In this VII Interactive lec­ture record­ed live on April 30, Franco Pagetti dis­cuss­es his pho­to­graph­ic career. He writes: I have to start by say­ing that I acci­den­tal­ly became a pho­tog­ra­ph­er, that is, I met a pho­tog­ra­ph­er who asked me to become her assis­tant not because I knew about pho­tog­ra­phy but because of my bad tem­per.
I start­ed as an assis­tant in the ear­ly eight­ies and then went to work as a pro­fes­sion­al in 1985. I chose fash­ion because in Milan in those years fash­ion was in full cre­ative evo­lu­tion, and this intrigued me a lot. I was lucky to have Franca Sozzani as my men­tor at Vogue Italia.
While work­ing in fash­ion, I start­ed tak­ing pic­tures dur­ing my trav­els or accom­pa­ny­ing jour­nal­ist friends.
In 1998 I decid­ed to switch to pho­to­jour­nal­ism, defin­i­tive­ly with a trip to South Sudan and then three months with the Taliban in Afghanistan. They were at that moment, the two most inse­cure places in the world.

Why? Out of curios­i­ty and to test myself. One thing is to work with a team for lights and an assis­tant who takes care of the cam­era, and one thing is to be alone to decide, where to go, what to pho­to­graph, how and when.
After the first impact, every­thing seemed eas­i­er and in a sense even more appro­pri­ate to my soli­tary char­ac­ter. Those lone­ly days fas­ci­nat­ed me, the silence of  “walks” in unknown places or only stud­ied in books; the inter­net was not yet there.
After var­i­ous expe­ri­ences as a pho­to­jour­nal­ist,  I received a call from VOGUE USA. If I had had a call from Vogue America while I was work­ing in fash­ion, I would have slipped off the chair. 
I was asked to col­lab­o­rate with them for por­traits of celebri­ties, polit­i­cal and oth­er­wise. It was 2010. In the mean­time, I con­tin­ued to go to Afghanistan, Libya, and Syria.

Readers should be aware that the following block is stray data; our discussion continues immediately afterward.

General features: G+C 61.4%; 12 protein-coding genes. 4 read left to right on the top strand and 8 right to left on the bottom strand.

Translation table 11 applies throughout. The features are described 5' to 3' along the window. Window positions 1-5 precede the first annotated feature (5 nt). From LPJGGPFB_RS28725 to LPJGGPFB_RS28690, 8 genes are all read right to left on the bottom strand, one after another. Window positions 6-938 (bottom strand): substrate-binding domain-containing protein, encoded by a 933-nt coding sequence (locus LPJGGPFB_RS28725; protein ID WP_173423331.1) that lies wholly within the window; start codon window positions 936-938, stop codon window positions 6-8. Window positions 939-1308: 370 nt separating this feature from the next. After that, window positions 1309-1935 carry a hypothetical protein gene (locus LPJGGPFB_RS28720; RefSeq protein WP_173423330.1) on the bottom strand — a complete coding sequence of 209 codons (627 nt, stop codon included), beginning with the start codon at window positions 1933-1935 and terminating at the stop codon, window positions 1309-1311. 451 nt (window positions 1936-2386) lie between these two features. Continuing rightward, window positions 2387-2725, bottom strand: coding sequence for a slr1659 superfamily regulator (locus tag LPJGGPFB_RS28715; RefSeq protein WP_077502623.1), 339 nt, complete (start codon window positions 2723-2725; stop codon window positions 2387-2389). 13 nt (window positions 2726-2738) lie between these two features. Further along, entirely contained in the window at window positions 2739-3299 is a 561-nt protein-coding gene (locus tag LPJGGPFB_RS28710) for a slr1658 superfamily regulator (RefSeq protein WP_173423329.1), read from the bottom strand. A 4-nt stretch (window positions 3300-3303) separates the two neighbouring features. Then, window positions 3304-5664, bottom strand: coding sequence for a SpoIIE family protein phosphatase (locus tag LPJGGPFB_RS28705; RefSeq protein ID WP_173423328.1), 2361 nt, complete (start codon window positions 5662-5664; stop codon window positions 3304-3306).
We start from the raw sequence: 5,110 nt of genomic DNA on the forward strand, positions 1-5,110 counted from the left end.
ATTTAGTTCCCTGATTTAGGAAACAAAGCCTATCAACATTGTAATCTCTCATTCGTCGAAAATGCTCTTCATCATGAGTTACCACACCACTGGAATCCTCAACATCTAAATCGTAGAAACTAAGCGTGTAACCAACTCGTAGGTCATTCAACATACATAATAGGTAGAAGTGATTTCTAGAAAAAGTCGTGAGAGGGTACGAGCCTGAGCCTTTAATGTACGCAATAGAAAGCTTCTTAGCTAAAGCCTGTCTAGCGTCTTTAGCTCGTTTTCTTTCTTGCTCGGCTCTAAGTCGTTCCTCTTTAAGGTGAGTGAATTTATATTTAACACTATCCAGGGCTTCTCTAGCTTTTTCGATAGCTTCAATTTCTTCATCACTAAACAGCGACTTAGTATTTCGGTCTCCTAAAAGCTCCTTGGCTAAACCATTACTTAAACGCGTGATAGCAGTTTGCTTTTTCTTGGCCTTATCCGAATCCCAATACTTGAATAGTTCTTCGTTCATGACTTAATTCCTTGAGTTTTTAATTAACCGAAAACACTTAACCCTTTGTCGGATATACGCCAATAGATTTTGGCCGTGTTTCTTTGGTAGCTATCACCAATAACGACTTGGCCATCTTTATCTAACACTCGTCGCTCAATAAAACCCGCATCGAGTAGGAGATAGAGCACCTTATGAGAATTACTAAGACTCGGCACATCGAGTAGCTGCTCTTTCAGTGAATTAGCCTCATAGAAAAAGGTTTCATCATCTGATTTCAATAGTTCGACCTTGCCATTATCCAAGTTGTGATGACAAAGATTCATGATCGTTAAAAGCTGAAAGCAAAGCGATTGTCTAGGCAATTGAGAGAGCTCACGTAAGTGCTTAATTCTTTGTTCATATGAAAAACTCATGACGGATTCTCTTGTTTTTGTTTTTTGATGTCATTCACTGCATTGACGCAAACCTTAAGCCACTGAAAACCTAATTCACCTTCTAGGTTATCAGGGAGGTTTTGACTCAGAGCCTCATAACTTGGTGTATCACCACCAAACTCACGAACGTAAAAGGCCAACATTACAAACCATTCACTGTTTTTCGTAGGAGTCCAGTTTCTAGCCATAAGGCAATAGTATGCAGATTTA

The return to real fash­ion began again in March 2016. At that time I lived between Milan and NYC, I was in NY where a Canadian direc­tor was mak­ing a doc­u­men­tary about my expe­ri­ence in the Iraq war, which I cov­ered for 6 years for TIME mag­a­zine. Another call, this time from Domenico Dolce of Dolce & Gabbana, who pro­posed to me to work on the brand’s new ADV cam­paign. I accept­ed and estab­lished some rules of my own, which they took. I didn’t want to do a fash­ion cam­paign; I want­ed to tell a sto­ry of a world, the world of the brand.
All this to say that I did not think of going from fash­ion to reportage and vice ver­sa as a tech­ni­cal ques­tion; it was only a step. If you live in a house, you move from one room to anoth­er, you may change rooms, but you always remain your­self. So it was for me.
In my work, I have always tried to focus, not on objects or sit­u­a­tions, but on man’s his­to­ry and his belong­ing to a spe­cif­ic moment. I pho­to­graph because I want to tell what I see, what I am look­ing for, what I live.
Each of us, if he is hon­est with him­self, puts his own sto­ry and expe­ri­ences in his images, in a cer­tain sense, speaks of him­self.
For those who know me, they know that I am behind the pho­tos in Iraq and behind the pho­tos of D&G or InStyle in Rome.
However, while con­tin­u­ing to have a bad tem­per, I con­tin­ue to pho­to­graph dri­ven by the curios­i­ty to know the new things around me.

This lec­ture was orig­i­nal­ly host­ed at VII Interactive, a new resource for shar­ing insights and infor­ma­tion on the craft of visu­al sto­ry­telling. We are build­ing dif­fer­ent plat­forms with­in the VII ecosys­tem, where the pub­lic can engage direct­ly, online with a live instruc­tor. VII Interactive offers pro­gram­ming that is free and avail­able to every­one, in addi­tion to paid class­es and indi­vid­ual men­tor­ing that can be fash­ioned to your needs.